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28/07/2021

UUP councillor says Bonfire Working Group has lost the support of unionist community

(Photo - Tom Heaney, nwpresspics)

An image of a bonfire in the Fountain area of Derry in recent years.

A UUP councillor believes that Derry’s Bonfire Working Group must be ‘improved’ by involving bonfire builders in the process.

The local council set up a bonfire working group in 2017.

The purpose was to have councillors from different backgrounds representing all political parties in order to show respect for cultural traditions, respect for the law, and respect each other.

Importantly, the group aims to ensure bonfires are safe, clean and respectful to people of all backgrounds who live near and around them.

DUP Alderman Hilary McClintock and UUP Alderman Darren Guy yesterday told a special meeting of the council that they would not be nominating councillors to sit on the Bonfire Working Group.

The Derry News contacted DUP and UUP councillors this morning.

Alderman Guy (below) was the only representative who answered.

He believes that the bonfire group has not been working to its full potential and unionist communities always viewed it ‘as a way of getting rid of bonfires’.

Alderman Guy said: “I’ve been involved since I was elected on to council in 2019.  Since I’ve been on it, let’s say, the proper people aren’t involved in it.

“I think the actual people who are building the bonfires should be involved.  I know that in Protestant Unionist Loyalist (PUL) community areas that have the bonfires they’ve actually broken off any engagement with the Bonfire Group.

“I don’t know whether they’ll ever come back on board, I still keep in touch with them all as a go-between but there’s a lot of bridge building to be done between the actual committee and bonfire builders themselves.

“That is the main point.  There is no point in talking to those on the periphery, it has to include the grassroots of it.”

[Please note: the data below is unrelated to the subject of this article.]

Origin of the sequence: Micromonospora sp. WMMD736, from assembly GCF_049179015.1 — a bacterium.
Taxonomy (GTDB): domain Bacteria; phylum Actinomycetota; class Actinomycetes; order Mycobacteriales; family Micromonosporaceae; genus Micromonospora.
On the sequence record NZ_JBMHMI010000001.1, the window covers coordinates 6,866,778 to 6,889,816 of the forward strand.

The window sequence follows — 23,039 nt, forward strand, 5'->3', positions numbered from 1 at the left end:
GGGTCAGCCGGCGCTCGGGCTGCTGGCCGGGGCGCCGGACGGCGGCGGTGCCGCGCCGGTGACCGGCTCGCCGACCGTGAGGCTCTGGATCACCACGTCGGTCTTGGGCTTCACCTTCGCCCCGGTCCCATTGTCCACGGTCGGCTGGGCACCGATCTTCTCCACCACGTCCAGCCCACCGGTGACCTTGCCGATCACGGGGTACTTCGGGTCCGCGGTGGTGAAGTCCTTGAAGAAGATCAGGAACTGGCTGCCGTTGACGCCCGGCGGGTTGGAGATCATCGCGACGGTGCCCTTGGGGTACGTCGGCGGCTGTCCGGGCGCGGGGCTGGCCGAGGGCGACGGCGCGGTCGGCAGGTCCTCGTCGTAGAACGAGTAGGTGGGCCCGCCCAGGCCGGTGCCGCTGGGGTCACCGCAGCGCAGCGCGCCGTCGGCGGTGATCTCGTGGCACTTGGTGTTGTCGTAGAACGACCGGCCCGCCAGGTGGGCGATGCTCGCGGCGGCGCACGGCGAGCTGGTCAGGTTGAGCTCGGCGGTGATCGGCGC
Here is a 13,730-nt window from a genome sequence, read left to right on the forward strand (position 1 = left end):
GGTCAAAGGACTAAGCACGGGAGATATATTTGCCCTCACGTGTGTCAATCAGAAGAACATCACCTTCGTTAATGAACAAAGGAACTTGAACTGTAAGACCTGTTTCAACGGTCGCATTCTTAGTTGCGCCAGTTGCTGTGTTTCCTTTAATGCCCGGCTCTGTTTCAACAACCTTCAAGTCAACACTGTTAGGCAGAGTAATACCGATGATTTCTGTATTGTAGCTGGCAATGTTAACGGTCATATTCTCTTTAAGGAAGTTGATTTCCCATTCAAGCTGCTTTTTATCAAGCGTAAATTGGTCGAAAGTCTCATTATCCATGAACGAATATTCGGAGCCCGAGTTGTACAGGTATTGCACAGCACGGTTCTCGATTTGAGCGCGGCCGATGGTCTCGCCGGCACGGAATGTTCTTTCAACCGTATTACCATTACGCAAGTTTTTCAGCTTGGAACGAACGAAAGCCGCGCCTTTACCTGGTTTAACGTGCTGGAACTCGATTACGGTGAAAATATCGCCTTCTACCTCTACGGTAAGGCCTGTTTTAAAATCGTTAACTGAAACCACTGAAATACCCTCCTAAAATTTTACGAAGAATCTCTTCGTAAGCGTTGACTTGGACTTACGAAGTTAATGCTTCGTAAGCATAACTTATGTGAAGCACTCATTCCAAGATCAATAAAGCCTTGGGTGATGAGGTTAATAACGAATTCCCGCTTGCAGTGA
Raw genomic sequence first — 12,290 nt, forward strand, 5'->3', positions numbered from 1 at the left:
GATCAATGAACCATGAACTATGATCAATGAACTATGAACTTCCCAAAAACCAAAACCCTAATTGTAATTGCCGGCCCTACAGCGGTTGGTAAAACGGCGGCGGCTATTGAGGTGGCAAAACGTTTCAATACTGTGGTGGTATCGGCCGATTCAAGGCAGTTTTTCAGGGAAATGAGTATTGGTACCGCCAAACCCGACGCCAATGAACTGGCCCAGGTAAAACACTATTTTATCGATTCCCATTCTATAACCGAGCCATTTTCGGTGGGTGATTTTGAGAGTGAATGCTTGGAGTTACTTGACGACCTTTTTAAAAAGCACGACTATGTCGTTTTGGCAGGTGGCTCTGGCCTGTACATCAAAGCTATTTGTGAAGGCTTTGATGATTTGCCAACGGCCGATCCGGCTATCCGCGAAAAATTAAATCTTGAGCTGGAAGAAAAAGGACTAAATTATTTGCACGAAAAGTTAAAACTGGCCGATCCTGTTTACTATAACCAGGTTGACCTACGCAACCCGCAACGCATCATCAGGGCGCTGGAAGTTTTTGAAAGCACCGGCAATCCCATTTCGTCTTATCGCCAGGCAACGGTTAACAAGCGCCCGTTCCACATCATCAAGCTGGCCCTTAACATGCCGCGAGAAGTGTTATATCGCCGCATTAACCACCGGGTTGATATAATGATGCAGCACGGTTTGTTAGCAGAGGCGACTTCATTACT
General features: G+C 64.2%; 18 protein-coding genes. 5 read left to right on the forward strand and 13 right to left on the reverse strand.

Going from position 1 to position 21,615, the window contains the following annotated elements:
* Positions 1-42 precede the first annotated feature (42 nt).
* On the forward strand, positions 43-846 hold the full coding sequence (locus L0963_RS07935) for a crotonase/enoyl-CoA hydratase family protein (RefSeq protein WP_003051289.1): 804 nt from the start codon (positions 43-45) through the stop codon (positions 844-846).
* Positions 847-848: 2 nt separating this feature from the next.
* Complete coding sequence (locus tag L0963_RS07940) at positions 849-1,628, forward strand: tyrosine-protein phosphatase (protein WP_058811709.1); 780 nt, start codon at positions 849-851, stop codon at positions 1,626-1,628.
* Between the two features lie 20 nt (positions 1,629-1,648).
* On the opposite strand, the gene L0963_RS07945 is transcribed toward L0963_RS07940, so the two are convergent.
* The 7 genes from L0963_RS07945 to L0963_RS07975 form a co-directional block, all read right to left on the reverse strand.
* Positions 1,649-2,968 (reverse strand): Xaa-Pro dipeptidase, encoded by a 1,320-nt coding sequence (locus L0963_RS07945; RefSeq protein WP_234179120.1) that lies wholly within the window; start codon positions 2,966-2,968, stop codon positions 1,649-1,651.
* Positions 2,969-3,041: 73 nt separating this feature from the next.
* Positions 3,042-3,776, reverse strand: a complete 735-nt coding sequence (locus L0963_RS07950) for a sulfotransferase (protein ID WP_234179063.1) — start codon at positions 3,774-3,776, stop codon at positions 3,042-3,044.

The UUP representative for the Waterside area refuted any suggestion that ‘sinister elements’ have put pressure on unionist councillors and community workers to withdraw their support for the Bonfire Working Group this year.

He says that doesn’t happen in Derry because the bonfires are run by local communities who hold fundraisers throughout the year.

Alderman Guy said it’s okay to talk about engaging with community workers but they are not building the bonfires.

The UUP councillor believes members of the Bonfire Working Group have gained a greater understanding of what bonfires mean to PUL culture in recent years.

In his view, the 'problem bonfires' have been in nationalist areas of Derry such as the Bogside and Galliagh, not in unionist areas ‘where they are well-managed and health and safety is always at a high level’.

Over recent years, the Derry News has highlighted controversy at nationalist and unionist bonfires in the city where images of politicians and other individuals have been burned.

Alderman Guy was asked whether he has concerns that unregulated bonfires could increase tensions in the city with the burning of offensive effigies.

The UUP councillor explained he was elected a matter of months when his image was placed on a bonfire in Currynierin but he it didn’t bother him as ‘it’s only a piece of cardboard’.

However, he did acknowledge that it could lead to a 'tit-for-tat' between both communities.

He accepted issues at Irish Street but put that down to the centenary celebrations attracting overzealous dumpers.

Alderman Guy made it clear that ‘no decision has been taken as such' and hopes that after further discussions ‘common ground will be found’.

It is up to all councillors to improve the working group, he added.

Talks are expected to continue over the coming days and Alderman Guy said he is happy to take part.

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